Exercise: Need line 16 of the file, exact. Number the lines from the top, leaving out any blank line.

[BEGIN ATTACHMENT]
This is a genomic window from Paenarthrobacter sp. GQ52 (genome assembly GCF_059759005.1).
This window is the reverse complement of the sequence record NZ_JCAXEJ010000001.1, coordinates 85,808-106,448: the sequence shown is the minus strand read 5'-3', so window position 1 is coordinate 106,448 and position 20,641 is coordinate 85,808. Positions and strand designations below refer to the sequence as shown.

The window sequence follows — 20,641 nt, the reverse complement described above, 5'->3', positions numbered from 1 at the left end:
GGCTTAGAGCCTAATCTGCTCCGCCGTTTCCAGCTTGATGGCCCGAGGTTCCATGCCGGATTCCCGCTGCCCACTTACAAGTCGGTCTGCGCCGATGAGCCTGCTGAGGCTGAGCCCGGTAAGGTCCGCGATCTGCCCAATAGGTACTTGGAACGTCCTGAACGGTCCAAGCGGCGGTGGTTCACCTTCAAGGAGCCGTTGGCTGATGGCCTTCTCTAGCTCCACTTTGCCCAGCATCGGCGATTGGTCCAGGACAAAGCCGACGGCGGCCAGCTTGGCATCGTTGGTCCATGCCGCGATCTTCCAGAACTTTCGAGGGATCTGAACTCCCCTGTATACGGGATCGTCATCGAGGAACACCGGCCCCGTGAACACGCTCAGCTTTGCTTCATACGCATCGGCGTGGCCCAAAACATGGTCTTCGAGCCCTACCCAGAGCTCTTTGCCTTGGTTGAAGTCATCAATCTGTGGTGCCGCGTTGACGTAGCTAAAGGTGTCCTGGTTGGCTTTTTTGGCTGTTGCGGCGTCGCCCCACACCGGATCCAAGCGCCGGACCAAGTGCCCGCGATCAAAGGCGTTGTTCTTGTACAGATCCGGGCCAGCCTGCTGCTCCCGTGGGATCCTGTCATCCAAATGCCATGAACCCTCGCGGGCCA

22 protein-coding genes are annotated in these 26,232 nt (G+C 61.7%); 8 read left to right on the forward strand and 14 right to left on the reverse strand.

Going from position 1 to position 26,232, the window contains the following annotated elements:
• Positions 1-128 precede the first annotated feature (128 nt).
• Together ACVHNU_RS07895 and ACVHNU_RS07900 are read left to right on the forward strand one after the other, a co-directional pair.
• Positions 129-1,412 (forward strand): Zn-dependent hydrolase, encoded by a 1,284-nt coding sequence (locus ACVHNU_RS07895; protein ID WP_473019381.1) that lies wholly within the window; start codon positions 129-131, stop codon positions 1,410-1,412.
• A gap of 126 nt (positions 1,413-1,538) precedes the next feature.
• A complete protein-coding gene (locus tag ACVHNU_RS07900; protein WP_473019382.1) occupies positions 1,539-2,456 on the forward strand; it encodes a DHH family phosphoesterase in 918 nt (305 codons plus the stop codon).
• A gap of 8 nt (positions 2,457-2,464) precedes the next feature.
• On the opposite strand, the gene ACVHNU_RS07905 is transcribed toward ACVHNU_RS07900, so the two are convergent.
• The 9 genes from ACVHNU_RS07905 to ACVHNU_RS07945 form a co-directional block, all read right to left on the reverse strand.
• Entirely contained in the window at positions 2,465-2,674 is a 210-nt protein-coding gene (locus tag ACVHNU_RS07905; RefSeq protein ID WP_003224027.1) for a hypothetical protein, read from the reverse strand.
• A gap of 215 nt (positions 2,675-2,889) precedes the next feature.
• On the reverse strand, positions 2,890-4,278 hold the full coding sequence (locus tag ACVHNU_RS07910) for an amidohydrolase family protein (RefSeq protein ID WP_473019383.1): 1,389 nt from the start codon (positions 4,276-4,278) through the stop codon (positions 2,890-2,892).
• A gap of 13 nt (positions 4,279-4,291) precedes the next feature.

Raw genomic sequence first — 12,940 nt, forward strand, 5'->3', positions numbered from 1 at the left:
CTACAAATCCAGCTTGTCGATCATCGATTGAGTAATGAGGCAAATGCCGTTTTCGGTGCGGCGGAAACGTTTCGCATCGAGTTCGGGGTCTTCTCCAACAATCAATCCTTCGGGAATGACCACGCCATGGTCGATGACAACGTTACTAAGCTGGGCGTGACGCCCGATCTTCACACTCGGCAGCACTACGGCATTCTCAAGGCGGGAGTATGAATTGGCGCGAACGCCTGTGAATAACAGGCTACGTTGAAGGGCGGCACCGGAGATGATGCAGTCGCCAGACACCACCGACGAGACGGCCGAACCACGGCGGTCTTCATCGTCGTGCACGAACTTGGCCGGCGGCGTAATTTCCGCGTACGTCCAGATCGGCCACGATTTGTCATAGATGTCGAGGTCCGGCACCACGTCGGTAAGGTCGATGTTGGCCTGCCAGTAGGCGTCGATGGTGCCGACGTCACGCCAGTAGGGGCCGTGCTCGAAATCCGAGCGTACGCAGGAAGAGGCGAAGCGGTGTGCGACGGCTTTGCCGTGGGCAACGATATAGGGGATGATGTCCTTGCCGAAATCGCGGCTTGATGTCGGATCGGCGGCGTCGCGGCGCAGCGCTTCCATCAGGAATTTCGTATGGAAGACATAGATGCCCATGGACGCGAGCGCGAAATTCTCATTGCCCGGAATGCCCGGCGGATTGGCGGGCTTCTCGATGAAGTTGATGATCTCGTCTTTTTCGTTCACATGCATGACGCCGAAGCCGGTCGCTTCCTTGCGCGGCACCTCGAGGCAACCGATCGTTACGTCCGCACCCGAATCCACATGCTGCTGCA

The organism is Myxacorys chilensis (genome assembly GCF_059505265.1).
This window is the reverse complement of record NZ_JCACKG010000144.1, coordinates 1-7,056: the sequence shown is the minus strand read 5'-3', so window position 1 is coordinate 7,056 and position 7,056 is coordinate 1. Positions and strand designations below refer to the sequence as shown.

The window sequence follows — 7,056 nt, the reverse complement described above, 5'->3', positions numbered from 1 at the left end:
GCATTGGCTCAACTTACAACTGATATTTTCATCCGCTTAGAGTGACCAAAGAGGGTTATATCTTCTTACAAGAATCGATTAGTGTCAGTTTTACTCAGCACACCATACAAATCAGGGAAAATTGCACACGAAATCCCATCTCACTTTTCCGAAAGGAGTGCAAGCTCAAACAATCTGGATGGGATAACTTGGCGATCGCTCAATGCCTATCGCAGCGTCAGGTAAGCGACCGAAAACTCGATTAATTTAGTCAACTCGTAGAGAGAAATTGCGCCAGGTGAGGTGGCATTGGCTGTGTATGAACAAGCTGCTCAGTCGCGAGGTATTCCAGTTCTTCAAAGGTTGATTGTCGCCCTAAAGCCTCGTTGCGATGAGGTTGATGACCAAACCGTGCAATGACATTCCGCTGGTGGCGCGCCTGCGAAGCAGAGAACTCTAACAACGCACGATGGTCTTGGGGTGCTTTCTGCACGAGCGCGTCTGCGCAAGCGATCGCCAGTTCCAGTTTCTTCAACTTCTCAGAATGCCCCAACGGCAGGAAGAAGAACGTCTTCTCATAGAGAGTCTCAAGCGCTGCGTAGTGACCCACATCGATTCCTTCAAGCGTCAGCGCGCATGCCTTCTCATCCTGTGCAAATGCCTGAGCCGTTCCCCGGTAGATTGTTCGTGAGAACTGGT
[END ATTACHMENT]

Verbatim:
• A gap of 215 nt (positions 2,675-2,889) precedes the next feature.